You must choose one of the 2 originally dealt to you.

I once had a game with three start worlds in my six cards!
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dlow95110 wrote:
According to the rule:

"Start world setup (rules change): after setting out the goals to use, separate the start worlds by their blue and red (even/odd) start numbers into two groups. Shuffle each group separately. Deal two start worlds, one from each group, to every player. Shuffle any remaining start worlds with the game cards and then deal six cards to each player. Each player, after studying all eight cards, discards one of his two dealt start worlds and two of his six game cards. Players then simultaneously reveal their selected start worlds and begin play. "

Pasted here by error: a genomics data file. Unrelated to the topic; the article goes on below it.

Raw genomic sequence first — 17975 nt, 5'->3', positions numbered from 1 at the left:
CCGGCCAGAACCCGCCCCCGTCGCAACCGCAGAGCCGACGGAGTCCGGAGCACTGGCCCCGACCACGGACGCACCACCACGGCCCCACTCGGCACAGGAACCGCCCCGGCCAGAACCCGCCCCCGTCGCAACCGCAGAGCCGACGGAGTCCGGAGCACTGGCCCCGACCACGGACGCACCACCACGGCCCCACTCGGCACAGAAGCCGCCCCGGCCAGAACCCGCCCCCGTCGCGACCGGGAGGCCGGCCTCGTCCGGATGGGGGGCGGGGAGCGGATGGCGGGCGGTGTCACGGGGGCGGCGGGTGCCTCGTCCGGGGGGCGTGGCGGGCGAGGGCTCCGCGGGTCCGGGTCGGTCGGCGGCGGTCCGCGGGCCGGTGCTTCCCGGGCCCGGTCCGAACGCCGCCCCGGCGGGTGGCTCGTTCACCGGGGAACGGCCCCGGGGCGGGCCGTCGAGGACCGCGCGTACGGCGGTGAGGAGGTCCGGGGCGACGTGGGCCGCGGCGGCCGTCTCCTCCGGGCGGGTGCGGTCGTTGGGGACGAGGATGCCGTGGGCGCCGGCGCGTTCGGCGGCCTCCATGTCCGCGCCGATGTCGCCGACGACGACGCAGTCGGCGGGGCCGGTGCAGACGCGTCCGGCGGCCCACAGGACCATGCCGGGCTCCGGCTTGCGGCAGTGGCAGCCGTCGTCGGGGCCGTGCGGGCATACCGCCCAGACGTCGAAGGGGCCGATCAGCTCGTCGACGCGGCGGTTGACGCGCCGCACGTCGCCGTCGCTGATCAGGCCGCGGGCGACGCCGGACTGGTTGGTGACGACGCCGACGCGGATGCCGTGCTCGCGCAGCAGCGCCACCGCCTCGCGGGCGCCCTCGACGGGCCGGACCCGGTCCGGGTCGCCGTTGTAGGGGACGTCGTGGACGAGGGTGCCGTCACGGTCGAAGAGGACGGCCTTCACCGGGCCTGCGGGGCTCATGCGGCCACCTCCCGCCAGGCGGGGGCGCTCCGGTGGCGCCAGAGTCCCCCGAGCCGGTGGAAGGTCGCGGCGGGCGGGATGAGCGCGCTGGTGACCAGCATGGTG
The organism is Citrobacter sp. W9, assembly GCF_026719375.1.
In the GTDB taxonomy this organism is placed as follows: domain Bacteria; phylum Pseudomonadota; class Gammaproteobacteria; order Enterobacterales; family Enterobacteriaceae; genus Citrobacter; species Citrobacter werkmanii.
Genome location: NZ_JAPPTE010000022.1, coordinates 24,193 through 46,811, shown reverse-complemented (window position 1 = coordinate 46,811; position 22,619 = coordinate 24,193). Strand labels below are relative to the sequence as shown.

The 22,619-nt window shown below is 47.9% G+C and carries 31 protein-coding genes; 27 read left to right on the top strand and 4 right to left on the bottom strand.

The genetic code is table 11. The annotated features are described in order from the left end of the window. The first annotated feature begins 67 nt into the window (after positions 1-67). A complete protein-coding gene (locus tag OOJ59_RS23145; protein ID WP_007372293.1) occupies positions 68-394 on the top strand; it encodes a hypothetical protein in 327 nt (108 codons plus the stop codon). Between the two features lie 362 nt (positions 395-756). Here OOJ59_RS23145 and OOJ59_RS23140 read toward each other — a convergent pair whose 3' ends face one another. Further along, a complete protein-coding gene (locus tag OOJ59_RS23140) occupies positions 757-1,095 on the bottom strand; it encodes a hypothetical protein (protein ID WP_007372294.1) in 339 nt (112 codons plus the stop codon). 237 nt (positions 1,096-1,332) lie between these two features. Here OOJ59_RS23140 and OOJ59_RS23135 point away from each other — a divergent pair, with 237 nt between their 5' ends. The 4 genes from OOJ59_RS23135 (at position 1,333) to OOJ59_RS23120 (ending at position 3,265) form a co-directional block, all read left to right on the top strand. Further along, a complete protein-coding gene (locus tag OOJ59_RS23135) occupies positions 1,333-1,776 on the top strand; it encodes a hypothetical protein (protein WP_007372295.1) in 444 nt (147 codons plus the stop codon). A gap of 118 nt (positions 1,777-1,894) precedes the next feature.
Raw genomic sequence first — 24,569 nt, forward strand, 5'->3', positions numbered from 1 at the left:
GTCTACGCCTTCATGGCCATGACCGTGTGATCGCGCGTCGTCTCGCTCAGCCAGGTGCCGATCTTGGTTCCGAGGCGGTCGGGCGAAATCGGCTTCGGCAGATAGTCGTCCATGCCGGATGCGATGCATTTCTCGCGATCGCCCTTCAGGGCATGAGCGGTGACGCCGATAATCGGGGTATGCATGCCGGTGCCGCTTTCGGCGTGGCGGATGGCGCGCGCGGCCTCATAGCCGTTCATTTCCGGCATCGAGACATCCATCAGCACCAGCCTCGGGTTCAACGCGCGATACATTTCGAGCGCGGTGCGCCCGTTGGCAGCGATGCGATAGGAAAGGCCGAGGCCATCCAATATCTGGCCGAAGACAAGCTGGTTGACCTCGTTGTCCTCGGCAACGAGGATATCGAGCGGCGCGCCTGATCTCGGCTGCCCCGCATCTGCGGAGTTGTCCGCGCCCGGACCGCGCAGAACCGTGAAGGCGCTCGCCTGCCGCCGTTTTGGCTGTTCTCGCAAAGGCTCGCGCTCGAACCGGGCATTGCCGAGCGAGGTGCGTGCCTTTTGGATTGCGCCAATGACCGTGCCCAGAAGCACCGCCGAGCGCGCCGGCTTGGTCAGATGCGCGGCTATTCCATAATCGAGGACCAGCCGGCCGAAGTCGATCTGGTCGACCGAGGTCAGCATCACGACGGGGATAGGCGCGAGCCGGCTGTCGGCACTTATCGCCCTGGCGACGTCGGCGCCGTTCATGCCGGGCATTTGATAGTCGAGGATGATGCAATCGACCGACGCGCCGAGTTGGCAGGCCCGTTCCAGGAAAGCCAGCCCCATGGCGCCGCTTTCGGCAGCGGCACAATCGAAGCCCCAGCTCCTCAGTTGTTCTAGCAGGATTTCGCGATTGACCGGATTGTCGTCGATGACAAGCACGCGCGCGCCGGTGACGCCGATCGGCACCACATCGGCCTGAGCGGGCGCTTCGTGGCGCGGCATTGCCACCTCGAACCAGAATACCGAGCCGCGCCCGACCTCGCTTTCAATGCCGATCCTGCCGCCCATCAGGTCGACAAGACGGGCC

In a 3 player game, there are multiple start worlds that are then added back into the deck. Its possible that in the 6 card draw that you can draw another start world into your hand, thus giving you 3 start worlds. Can you choose that one or must you choose one of the 2 originally dealt to you?

Though it looks like the rules are written to be the opposite direction, its seems to work better this way.

-dave
Typically in my groups and for myself, this isn't a concern. Well, I will be forthright and say upfront that when playing a game with less than 6p, we typically forget to shuffle the undealt homeworlds back into the deck. Even if we did do this correctly, I'm confident that it woulnd't be an issue anyways. This is due to in part when players are going through the base action for explore, AFAIK they've been good about not accidentally discarding a card from their hands instead of one of the 2 cards they looked at from the Explore phase. This was pre-exp #2 before the combine power was available.
 
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cosine wrote: